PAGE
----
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Whether you’re in the market for a new coding job or just want to stay sharp in the one you have, it’s always important to do a skills check-up on the proficiencies you need for your job. Enter Daily Coding Problem, a mailing list service that sends you one coding problem per day (hence the name) to keep your analytical skills in top form.

One of the founders of the service, Lawrence Wu, stated that the email list service started “as a simple mailing list between me and my friends while we were prepping for coding interviews [because] just doing a couple problems every day was the best way to practice.”

Now the service offers this help for others who are practicing for interviews or for individuals needing to just stay fresh in what they do. The problems are written by individuals who are not just experts, but also who aced their interviews with giants like Amazon, Google, and Microsoft.

So how much would a service like this cost you? Free, but with further tiers of features for additional money. Like with all tech startups, the first level offers the basic features such as a single problem every day with some tricks and hints, as well as a public blog with additional support for interviewees. However, if you want the actual answer to the problem, and not just the announcement that you incorrectly answered it, you’ll need to pony up $15 per month.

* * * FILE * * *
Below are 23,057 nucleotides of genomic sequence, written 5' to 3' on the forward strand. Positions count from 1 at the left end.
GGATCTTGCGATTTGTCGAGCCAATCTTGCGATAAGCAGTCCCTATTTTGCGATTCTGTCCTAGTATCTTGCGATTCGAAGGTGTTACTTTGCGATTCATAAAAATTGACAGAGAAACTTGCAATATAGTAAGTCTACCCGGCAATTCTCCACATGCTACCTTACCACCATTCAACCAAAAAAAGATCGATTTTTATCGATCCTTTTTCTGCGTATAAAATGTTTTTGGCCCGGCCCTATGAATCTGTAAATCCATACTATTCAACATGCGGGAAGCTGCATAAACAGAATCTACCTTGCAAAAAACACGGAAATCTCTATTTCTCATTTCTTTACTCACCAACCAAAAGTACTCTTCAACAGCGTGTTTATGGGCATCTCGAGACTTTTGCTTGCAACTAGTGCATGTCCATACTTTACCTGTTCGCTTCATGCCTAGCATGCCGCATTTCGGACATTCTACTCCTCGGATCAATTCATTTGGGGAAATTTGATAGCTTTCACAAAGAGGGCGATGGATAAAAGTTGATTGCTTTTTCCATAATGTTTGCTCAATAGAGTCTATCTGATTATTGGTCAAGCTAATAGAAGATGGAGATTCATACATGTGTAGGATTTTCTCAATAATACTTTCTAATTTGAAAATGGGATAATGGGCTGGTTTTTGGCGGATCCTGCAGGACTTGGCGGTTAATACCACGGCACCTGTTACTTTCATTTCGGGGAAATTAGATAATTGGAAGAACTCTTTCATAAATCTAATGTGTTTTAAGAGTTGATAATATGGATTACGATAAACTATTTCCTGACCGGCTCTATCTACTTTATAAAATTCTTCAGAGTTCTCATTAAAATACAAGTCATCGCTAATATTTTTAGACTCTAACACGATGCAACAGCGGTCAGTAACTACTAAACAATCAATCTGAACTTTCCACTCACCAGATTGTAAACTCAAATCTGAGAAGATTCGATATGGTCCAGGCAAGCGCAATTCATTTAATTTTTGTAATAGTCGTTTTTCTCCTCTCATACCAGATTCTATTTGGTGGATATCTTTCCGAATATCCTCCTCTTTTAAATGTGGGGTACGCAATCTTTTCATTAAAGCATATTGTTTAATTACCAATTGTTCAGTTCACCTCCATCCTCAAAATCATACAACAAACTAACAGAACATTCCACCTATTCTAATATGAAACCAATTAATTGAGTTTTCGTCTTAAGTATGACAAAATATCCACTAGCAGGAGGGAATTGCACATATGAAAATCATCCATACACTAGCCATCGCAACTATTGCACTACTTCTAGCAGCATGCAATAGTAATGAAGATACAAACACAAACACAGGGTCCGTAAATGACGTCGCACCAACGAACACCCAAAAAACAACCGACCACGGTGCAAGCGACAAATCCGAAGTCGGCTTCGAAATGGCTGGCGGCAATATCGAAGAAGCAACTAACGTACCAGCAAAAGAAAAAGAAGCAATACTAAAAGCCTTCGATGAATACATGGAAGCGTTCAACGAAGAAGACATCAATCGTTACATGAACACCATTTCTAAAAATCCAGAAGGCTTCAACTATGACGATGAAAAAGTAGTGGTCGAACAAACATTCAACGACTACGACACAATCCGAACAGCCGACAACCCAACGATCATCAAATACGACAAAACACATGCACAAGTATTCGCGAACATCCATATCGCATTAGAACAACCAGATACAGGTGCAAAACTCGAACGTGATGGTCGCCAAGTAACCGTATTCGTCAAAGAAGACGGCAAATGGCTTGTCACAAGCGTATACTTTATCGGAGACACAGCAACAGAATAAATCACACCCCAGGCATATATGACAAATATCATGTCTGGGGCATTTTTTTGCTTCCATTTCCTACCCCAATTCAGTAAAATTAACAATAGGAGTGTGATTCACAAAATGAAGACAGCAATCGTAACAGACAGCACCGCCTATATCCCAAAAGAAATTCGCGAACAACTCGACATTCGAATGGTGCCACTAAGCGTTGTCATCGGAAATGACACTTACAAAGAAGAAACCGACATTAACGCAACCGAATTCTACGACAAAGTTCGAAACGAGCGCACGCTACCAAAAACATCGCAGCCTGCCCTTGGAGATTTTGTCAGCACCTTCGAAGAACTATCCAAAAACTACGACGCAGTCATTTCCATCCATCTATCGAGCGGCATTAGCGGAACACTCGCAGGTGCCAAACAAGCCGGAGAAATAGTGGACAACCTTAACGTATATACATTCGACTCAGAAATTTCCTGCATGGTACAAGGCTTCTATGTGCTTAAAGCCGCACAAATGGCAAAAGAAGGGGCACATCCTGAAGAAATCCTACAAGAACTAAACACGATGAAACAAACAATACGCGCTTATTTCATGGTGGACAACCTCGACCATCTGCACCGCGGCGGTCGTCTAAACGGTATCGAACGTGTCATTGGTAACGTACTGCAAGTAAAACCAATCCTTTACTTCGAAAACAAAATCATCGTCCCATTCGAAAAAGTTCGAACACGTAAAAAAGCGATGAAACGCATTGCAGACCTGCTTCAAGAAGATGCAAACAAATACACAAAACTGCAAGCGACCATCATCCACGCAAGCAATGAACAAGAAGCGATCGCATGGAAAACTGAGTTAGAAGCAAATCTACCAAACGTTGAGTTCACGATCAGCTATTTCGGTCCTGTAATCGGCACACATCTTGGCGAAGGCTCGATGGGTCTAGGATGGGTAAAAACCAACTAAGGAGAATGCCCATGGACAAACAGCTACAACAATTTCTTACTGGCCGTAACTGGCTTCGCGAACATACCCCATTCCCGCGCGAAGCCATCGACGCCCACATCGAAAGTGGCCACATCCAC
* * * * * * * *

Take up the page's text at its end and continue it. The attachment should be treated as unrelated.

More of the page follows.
The $15 level also comes with some neat features such as mock interview opportunities, no ads, and a 30 day money back guarantee. For those who may be on the job market longer, or who just want the practice for their current job, the $250 level offers unlimited mock interviews, as well as personal guidance by the founders of the company themselves.

Daily Coding Problem enters a field with some big players with a firm grasp on the market. Other services, like InterviewCake, LeetCode, and InterviewBit, offer similar opportunities to practice mock interview questions. InterviewCake offers the ability to sort questions by the company who typically asks them for that individual with their sights targeted on a specific company. InterviewBit offers referrals and mentorship opportunities, while LeetCode allows users to submit their own questions to the question pool.